By: Maria C. Marino-Bollan, M.S.
The City of Delray Beach, located in Palm Beach County, spans approximately 15 square miles with a population of approximately 65,000. Its Police Department, founded in 1911, is represented by more than 150 sworn officers and approximately 70 civilian employees. It is adjacent to the city’s vibrant downtown business and historic districts. The employees comprise the Office of the Chief, Administrative Staff, Special Services, and Operations. There are more than 100 patrol officers to cover this area assuring services and protection to its citizens in the midst of crimes ranging from loitering to burglary to the drug war. The department’s means of providing this service is more sophisticated through better-educated and trained staff, through computer technology, and through a more aggressive approach to fighting criminal activities. Foot and bicycle patrols have been implemented to put the officers closer to the community and to solicit civic support, while at the same time officers are instructing drug abuse resistance programs in the city’s elementary and secondary schools as a crime-prevention tool.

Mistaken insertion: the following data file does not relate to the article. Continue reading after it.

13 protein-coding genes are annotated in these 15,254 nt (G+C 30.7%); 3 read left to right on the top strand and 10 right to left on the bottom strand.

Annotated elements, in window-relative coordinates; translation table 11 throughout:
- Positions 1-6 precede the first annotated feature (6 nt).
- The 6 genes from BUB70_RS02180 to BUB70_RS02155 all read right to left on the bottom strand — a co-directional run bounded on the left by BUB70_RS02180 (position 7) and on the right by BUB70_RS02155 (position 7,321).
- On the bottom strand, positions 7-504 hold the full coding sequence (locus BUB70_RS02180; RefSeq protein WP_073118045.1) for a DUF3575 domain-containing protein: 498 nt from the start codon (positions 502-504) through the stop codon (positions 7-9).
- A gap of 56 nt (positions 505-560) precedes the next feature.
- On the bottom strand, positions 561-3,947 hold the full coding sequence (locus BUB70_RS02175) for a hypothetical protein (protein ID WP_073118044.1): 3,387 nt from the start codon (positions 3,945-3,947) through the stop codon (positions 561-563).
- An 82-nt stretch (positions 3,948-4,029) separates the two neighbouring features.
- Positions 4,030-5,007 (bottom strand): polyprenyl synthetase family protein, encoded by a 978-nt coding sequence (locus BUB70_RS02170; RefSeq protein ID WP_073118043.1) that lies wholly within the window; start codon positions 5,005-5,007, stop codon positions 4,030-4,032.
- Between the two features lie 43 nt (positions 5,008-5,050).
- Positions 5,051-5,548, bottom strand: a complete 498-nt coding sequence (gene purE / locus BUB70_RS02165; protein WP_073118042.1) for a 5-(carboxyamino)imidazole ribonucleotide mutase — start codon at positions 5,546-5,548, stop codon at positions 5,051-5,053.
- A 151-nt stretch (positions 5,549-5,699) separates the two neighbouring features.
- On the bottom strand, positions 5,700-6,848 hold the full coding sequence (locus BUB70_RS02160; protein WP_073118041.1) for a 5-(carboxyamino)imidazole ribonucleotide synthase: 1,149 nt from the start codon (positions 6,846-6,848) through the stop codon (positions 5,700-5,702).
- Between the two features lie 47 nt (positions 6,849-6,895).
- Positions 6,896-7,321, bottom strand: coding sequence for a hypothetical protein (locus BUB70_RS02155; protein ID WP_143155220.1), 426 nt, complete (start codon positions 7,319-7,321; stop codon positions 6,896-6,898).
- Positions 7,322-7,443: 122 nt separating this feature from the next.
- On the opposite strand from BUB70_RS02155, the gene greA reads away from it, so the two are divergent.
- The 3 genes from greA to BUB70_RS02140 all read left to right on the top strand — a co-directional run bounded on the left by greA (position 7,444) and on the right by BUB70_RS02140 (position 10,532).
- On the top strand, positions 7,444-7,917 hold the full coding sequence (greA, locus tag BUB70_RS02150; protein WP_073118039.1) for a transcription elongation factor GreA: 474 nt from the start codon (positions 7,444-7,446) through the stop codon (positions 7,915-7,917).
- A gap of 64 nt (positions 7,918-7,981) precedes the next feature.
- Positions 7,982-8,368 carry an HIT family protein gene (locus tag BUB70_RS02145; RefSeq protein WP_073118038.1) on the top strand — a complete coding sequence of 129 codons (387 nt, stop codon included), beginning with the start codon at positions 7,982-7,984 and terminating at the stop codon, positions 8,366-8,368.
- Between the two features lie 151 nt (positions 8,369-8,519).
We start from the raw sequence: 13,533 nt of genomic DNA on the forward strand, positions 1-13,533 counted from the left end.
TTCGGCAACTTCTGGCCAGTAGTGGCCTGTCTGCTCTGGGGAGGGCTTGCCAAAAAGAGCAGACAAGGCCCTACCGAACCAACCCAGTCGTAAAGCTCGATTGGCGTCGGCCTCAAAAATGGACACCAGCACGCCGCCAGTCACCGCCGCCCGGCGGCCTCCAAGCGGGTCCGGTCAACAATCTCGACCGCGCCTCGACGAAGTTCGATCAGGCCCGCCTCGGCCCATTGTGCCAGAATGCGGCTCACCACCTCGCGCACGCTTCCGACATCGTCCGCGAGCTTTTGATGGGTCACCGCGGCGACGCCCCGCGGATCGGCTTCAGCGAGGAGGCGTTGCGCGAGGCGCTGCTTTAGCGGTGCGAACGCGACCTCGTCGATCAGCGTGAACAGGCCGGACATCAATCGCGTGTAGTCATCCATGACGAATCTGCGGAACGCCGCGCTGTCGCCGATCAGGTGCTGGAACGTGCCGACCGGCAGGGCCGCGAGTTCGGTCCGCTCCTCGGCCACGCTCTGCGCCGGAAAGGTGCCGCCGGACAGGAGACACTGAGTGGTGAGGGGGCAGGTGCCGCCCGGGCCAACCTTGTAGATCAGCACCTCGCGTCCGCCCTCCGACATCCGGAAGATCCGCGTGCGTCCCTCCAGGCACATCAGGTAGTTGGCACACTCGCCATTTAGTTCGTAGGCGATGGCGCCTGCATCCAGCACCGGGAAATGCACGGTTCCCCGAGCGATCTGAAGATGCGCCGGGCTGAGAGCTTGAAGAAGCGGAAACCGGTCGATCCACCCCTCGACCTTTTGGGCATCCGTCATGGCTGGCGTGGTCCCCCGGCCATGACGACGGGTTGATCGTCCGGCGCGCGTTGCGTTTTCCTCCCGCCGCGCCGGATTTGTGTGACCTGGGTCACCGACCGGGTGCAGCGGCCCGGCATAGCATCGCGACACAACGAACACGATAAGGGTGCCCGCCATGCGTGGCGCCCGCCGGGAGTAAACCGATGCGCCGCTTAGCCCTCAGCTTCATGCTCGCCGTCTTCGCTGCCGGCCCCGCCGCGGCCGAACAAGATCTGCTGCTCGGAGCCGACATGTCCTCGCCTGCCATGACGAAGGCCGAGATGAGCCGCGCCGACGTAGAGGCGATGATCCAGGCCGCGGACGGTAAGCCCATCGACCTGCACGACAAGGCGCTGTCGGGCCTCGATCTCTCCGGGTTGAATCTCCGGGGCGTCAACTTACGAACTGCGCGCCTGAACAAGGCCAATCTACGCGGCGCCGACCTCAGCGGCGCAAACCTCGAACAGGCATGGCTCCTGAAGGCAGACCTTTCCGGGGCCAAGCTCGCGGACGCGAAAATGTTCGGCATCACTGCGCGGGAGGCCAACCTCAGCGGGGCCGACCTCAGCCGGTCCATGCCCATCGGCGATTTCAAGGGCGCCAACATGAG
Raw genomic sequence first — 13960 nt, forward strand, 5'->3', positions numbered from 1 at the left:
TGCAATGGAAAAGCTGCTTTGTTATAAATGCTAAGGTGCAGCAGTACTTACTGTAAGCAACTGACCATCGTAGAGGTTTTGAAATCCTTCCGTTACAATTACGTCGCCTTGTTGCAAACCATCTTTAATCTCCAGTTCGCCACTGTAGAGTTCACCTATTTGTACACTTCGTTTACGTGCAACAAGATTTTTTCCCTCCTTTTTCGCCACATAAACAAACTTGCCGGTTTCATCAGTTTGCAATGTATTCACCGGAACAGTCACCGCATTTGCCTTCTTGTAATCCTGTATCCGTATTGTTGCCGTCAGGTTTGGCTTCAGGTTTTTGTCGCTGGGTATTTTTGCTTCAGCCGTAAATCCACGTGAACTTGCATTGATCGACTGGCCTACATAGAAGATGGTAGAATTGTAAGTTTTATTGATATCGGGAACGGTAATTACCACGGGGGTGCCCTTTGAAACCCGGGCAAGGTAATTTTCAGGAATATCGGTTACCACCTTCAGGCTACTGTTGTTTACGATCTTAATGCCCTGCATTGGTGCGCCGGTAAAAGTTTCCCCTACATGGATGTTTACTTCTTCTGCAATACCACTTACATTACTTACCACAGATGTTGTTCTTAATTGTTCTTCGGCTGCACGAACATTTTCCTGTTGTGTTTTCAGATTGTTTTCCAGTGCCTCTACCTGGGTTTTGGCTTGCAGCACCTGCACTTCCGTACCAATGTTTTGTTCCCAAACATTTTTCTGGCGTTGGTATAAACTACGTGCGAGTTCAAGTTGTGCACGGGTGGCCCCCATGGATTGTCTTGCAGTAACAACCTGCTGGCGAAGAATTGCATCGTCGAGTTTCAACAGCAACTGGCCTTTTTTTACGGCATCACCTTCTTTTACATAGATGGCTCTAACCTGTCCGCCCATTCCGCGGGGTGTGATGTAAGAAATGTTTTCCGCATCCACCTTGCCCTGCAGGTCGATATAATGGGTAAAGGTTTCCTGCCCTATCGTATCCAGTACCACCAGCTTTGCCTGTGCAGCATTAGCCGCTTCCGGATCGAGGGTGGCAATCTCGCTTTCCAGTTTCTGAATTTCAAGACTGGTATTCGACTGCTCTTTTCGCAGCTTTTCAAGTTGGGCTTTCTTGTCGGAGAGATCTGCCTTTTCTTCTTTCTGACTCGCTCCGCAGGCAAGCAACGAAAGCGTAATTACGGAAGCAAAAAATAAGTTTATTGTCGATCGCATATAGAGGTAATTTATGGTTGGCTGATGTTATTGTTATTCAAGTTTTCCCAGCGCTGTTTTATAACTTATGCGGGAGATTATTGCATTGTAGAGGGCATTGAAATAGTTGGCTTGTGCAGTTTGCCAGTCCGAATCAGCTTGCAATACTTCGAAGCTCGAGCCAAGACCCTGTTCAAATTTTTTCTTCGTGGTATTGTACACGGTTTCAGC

The Delray Beach Police Department, as well as the city, has come a long way since Delray’s meager beginnings in the late 1800’s. Law enforcement was not even a thought while Delray was in its infancy being settled by pioneers and Indians alike. In the early days, law and order had consisted of a seldom-operating justice system at a time when whiskey, gambling, and shooting scrapes were all part of the uncharted territory; much like the Old West. A court had been established in the late 1800’s to service all of Palm Beach County, but to have a court and keep it running were two different things, and in the years to come, it was a hit-or-miss proposition. At times, even the presiding judge forgot to attend hearings; at others, the elements were against them as historical records show where court terms were recessed because of a “. . .yellow fever quarantine . . . the only public road between the home of the circuit judge and the court was closed . . .” or “ . . . the judge and members of the bar were on a steamboat that ran aground up the lake . . .”